But the prophetic task, whether we are talking about Jeremiah or John the Baptist or Dorothy Day, is to point God’s people to this living God and to help us to imagine what is possible here on earth as it is in heaven. The prophets help us to dream with God. As Walter Brueggemann has reminded us, the prophets are more poets than social activists and they do what all poets do: they help us to see with eyes that see and to hear with ears that hear. Or as Abraham Joshua Heschel once put it, they “hold God and [humankind] in one thought at one time, at all times…whose greatest passion is compassion, whose greatest strength is love and defiance of despair.” Bruce is a prophet of hope in precisely this sense, whose greatest strength is love and defiance of despair.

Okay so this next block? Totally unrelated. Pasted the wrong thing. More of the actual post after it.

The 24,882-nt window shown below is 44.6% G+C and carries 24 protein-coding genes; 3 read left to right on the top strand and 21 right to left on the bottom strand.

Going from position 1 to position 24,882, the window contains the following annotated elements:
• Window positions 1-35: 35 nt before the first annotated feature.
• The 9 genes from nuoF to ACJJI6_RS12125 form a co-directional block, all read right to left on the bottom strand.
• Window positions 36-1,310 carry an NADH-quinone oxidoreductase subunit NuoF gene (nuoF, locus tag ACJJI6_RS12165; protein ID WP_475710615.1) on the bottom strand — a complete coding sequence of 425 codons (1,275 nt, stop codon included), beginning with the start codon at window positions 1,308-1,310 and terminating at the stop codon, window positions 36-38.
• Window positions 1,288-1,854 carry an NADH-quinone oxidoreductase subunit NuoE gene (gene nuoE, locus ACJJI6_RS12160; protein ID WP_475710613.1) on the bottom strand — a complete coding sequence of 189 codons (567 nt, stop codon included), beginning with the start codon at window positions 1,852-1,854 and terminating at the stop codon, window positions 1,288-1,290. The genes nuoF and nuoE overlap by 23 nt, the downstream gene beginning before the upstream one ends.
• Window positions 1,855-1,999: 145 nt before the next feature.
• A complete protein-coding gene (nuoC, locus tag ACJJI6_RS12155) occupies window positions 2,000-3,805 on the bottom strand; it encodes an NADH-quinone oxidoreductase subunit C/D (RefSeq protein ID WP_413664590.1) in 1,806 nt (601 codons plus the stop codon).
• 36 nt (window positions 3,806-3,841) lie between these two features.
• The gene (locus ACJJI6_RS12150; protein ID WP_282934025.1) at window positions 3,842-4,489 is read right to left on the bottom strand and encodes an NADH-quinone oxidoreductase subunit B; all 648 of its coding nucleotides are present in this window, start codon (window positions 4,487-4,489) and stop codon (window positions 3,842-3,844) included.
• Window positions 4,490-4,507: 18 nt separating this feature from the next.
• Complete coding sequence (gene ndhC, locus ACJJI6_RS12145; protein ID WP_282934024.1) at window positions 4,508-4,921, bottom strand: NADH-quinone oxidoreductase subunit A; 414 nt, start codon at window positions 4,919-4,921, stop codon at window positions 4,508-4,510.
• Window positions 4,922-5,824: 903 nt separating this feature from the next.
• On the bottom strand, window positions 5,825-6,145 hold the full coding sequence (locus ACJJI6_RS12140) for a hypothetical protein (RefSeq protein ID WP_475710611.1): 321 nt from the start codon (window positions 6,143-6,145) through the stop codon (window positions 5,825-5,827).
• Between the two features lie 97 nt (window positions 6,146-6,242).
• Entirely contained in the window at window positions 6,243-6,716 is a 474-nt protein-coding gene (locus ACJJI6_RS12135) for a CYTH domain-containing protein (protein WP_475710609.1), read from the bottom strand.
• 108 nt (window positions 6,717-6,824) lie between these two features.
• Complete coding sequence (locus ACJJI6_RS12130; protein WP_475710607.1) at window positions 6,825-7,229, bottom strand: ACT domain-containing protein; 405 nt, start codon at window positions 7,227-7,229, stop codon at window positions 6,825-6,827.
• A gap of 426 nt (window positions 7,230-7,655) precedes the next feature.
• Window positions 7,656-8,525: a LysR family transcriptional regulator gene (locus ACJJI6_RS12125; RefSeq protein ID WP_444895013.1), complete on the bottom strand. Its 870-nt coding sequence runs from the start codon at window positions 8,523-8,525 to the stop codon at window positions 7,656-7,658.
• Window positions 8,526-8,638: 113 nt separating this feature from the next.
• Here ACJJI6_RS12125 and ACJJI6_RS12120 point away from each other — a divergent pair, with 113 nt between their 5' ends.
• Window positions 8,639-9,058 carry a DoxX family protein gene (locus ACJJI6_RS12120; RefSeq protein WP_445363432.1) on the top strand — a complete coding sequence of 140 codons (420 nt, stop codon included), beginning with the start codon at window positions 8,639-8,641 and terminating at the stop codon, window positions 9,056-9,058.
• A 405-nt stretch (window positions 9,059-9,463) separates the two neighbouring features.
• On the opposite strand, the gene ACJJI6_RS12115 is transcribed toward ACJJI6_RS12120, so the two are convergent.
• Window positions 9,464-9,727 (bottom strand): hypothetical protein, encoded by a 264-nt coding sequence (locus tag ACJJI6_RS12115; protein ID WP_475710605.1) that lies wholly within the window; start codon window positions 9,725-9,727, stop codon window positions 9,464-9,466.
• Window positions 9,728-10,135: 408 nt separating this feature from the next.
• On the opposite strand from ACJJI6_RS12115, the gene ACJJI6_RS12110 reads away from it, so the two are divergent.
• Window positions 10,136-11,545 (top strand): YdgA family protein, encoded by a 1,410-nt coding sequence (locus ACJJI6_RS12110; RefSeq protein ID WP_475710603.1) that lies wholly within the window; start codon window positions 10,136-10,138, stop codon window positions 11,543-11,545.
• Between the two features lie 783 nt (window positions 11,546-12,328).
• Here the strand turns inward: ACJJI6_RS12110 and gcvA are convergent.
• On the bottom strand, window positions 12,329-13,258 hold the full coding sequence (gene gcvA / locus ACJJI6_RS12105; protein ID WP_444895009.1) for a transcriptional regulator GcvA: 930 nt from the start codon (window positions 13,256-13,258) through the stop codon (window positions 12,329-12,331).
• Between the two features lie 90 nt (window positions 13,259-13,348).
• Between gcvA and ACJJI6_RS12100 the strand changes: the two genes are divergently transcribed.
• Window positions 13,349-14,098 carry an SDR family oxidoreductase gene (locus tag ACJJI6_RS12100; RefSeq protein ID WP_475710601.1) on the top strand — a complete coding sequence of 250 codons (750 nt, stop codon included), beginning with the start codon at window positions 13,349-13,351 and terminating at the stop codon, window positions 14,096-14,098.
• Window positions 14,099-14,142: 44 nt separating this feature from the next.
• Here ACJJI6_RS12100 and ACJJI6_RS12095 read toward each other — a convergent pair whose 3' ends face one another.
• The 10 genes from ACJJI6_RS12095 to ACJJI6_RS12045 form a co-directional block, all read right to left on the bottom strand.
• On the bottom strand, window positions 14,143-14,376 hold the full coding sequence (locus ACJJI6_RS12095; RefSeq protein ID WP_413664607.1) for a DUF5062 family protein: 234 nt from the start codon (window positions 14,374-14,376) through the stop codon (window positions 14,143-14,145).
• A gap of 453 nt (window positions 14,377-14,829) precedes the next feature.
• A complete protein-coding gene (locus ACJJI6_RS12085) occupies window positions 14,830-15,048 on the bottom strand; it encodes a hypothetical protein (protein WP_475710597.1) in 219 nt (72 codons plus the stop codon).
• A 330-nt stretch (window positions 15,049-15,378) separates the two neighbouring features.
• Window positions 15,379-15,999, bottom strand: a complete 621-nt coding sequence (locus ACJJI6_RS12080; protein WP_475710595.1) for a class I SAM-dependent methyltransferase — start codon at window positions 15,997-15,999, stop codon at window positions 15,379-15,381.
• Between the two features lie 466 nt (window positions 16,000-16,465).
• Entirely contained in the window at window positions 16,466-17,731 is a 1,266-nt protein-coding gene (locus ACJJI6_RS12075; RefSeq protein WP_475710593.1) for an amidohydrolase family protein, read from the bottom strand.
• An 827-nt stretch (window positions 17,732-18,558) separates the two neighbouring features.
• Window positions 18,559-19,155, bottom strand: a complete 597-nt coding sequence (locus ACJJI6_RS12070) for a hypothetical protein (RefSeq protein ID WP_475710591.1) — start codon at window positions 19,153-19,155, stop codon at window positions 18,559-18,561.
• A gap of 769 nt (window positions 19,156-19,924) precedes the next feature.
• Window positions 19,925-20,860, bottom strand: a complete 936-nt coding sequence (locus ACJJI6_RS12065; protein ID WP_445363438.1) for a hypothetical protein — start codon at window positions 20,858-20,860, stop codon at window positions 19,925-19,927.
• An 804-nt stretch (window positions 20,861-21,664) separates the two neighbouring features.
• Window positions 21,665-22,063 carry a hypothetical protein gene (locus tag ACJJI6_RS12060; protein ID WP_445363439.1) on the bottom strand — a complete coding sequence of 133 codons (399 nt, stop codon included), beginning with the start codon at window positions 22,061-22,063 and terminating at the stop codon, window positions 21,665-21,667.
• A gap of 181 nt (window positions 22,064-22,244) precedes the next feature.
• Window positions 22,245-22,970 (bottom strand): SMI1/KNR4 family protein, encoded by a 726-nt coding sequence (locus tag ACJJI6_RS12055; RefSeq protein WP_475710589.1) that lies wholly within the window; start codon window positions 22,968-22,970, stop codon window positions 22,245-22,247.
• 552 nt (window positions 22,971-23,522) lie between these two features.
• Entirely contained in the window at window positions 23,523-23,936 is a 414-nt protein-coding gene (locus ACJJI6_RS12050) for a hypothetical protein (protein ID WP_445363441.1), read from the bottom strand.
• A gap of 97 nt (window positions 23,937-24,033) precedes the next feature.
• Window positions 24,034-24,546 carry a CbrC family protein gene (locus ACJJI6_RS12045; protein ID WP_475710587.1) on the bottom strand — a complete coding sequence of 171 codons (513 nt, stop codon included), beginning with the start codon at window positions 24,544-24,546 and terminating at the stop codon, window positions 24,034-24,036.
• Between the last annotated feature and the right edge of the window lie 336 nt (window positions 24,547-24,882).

We have become too used to a world where “the poets down here don’t write nothin’ at all, they just stand back and let it all be.” The true prophet calls us out to the streets, to listen for a Word on the street and to pay attention with compassion and love to what is unfolding right now in the neighborhood. My personal hope for today was that it might stir our collective imagination and that this music might touch our souls and inspire high hopes in us—because I think when that happens we have a better shot at entering into a holy Lent. If we leave here today feeling more committed to doing the work that God has given us to do, then this day will have been more than just a lot of fun. Some music narcoticizes us. It is an escape from reality. But Bruce wakes us up and points us to the streets.